by Robert Sheaffer, April 2, 2020
So, the “History” Channel has now allowed free streaming of the first episode of “The Secret of Skinwalker Ranch,” in which the new owner of the Ranch, Brandon Fugal, participates to sing the wonders of the property he has purchased, the Skinwalker Ranch. The show jumps right into presenting its evidence, starting off with a dead cow. The participants were warned not to touch it “until we see if it’s radioactive or not.”
One theory set forth to explain the supposed “phenomenon” is that the Ranch (and indeed, all of the state of Utah) was downwind from the atomic testing near Las Vegas in the 1950s, and so supposedly there is lots of radioactivity remaining in the landscape. (Except that there obviously isn’t, or else the whole state would need to be evacuated.)
Another theory set forth is that because the Ute tribe supposedly used to hold Navajos as slaves, the Navajos cursed the Utes, and loosed Skinwalkers and other shape-shifting supernatural beings upon them. But this does not appear to be historically correct. According to one tribal history, the Utes “Stole women and children from Paiutes and Goshutes and sold them to the Spanish and Mexicans for slaves.”
Mr. Fugal thinks that his “light pillar” is something paranormal. In fact, it’s a well-known meteorological phenomenon.
In the above screen shot from the program, we obviously see a photo of a Light Pillar, a well-known if uncommon phenomenon in meteorological optics. It’s clear that not only does Fugal know nothing about such optical phenomena, but like his counterparts in Tom DeLonge’s TO THE STARS ACADEMY, he failed to consult anyone who does. This does not inspire confidence in the quality of his “experts,” or his “investigations.”
Speaking of Fugal’s “experts,” the one receiving top billing is Travis Taylor, PhD, billed as a “physicist” and “Astrophysicist.”
However, as Jason Colavito has noted:
“We cut back to May 2019 to introduce our investigators, starting with Travis Taylor, who identifies himself as a scientist with decades of scientific and engineering experience. The show omits the fact that he is also a talking head from ANCIENT ALIENS who has spouted inane drivel about aliens’ secret lunar colonies and other nonsense, or that he is a former CURSE OF OAK ISLAND guest looney who imagined the island to be a representation of the constellation Taurus.”
Like good little Ghost Hunters, Taylor and the others use electronic devices to look for spooky stuff. Using a Trifield EMF meter, he not only detects strong microwave energy, but proclaims it to be at “dangerous levels.”
Perhaps the most surprising development was Fugal’s directive to his staff, “No digging!”
He said, “Once we commence digging, it opens up a whole Pandora’s Box.” Apparently, digging “triggers the phenomenon,” and probably releases demons or something from the Underworld. (New people arriving on the ranch also seems to trigger the phenomenon, we are told.)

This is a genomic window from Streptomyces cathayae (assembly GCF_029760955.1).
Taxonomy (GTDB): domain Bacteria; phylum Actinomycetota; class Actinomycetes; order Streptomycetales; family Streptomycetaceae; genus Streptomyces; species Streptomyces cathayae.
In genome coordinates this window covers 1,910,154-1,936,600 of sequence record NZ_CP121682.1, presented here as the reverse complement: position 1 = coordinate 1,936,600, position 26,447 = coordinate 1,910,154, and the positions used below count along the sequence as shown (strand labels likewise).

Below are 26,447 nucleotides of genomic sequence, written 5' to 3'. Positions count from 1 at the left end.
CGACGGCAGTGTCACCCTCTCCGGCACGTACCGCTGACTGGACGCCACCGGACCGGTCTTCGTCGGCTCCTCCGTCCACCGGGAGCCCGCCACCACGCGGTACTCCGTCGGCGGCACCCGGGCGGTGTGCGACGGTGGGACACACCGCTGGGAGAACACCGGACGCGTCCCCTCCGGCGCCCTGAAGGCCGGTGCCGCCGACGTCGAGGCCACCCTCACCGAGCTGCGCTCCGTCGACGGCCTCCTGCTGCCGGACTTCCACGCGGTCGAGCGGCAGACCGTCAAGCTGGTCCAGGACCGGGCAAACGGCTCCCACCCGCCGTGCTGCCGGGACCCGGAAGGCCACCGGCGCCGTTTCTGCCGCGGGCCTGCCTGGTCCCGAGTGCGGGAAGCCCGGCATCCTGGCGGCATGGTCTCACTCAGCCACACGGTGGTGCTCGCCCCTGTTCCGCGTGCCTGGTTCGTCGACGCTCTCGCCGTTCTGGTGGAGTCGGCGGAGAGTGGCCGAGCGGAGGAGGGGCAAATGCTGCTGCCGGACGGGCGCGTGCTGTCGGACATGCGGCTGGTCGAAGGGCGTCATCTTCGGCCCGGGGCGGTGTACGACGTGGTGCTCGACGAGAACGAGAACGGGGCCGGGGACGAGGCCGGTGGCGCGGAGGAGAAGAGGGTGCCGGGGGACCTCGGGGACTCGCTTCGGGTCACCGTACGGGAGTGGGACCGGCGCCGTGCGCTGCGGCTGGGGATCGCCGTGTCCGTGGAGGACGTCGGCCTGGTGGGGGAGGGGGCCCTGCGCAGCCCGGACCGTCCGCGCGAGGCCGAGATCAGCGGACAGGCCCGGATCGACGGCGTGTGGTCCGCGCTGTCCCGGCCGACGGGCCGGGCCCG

After digging a hole, ranch supervisor Tom Winterton reportedly suffered a strange, unexplained “goose egg” swelling on his head that required hospitalization, although no medical records were released to substantiate this claim. If someone is going to claim medical effects resulting from a ‘paranormal’ cause (Cash-Landrum, anybody?), it’s just hearsay until the full medical records are released.
More mysterious stuff is promised in subsequent episodes. My first impression after seeing this show is that Fugal is setting up an organization that is in many ways similar to Tom DeLonge’s “TO THE STARS ACADEMY“:
He gathers a team of supposed “experts” (who seem surprisingly unprepared to carry out serious investigations) to eagerly charge off and investigate supposed “mysteries.”
But nothing is ever really resolved. Fugal and DeLonge now have dueling “mystery” series on the “History” Channel. May the best man win.
“The myth of Skinwalker Ranch was created in the mid-1990s when Las Vegas journalist George Knapp, famous for his credulous reports about aliens in Area 51, began crafting it from stories told by the then-owners of the ranch. He grafted those stories onto local UFO/paranormal folklore from the 1974 book “The Utah UFO Display” to create a longer history for the ranch’s supernatural events.
(In 1978, the “Uintah lights,” as they were then known, and their associated humming sounds were attributed to St. Elmo’s fire surrounding nighttime swarms of budworms “flying into high electric fields caused by thunderheads and high density particulate matter in the air.”)
Nothing recorded in the 1990s, however, was particularly unusual by the standards of supernatural folklore until Robert Bigelow began to pour money into “investigating” and Knapp amplified the mystery with a book sensationalizing the ranch as the world’s preeminent paranormal hotspot.
People tell stories. A lot. Money and publicity turn stories into legends.” – – Jason Colavito
ABOVE – – George Knapp, a credulous promoter of the Skinwalker Ranch story.
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